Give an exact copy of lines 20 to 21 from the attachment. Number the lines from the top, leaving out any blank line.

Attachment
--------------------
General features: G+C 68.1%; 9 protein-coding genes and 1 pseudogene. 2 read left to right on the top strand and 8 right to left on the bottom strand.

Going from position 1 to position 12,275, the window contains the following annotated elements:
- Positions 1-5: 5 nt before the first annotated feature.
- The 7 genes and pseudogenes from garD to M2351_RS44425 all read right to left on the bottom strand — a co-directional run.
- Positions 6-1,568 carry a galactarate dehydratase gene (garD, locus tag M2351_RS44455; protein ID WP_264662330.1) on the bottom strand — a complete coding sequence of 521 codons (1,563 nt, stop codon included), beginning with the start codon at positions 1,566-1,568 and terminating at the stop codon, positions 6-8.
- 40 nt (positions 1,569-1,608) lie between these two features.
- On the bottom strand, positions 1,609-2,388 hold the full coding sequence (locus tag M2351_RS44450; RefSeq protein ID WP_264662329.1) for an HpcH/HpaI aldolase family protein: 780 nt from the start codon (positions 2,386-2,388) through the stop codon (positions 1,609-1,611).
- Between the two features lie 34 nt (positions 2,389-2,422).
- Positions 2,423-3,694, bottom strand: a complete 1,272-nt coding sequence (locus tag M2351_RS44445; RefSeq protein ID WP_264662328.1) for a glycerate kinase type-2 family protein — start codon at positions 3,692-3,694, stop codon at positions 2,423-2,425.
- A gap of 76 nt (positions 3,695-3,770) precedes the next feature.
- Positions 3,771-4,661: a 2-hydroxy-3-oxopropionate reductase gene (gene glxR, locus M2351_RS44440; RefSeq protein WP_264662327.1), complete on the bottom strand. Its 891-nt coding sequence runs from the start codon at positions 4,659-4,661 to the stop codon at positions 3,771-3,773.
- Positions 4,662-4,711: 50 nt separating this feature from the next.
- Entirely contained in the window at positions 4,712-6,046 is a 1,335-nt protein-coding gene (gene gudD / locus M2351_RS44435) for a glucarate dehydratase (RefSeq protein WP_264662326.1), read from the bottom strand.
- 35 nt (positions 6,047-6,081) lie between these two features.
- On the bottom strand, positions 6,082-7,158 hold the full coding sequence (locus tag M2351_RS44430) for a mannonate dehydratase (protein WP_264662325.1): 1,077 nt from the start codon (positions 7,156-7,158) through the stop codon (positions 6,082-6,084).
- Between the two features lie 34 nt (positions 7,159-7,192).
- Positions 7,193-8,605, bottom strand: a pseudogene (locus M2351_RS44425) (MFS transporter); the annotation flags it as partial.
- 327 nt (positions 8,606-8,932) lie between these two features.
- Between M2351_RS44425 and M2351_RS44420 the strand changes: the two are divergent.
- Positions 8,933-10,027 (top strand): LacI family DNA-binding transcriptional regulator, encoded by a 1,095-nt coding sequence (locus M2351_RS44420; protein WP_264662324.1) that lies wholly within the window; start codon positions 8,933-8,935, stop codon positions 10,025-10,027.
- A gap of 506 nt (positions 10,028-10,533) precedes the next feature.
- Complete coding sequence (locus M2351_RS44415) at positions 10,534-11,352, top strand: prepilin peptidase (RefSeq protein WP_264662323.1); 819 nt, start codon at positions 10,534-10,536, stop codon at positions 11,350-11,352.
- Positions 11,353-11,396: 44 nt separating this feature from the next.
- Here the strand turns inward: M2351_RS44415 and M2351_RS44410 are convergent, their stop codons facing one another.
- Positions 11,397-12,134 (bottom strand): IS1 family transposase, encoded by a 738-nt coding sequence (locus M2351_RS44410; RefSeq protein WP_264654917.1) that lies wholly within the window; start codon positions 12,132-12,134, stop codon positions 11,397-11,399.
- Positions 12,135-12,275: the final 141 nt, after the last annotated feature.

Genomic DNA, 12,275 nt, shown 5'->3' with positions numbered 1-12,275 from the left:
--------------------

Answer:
- Positions 8,933-10,027 (top strand): LacI family DNA-binding transcriptional regulator, encoded by a 1,095-nt coding sequence (locus M2351_RS44420; protein WP_264662324.1) that lies wholly within the window; start codon positions 8,933-8,935, stop codon positions 10,025-10,027.
- A gap of 506 nt (positions 10,028-10,533) precedes the next feature.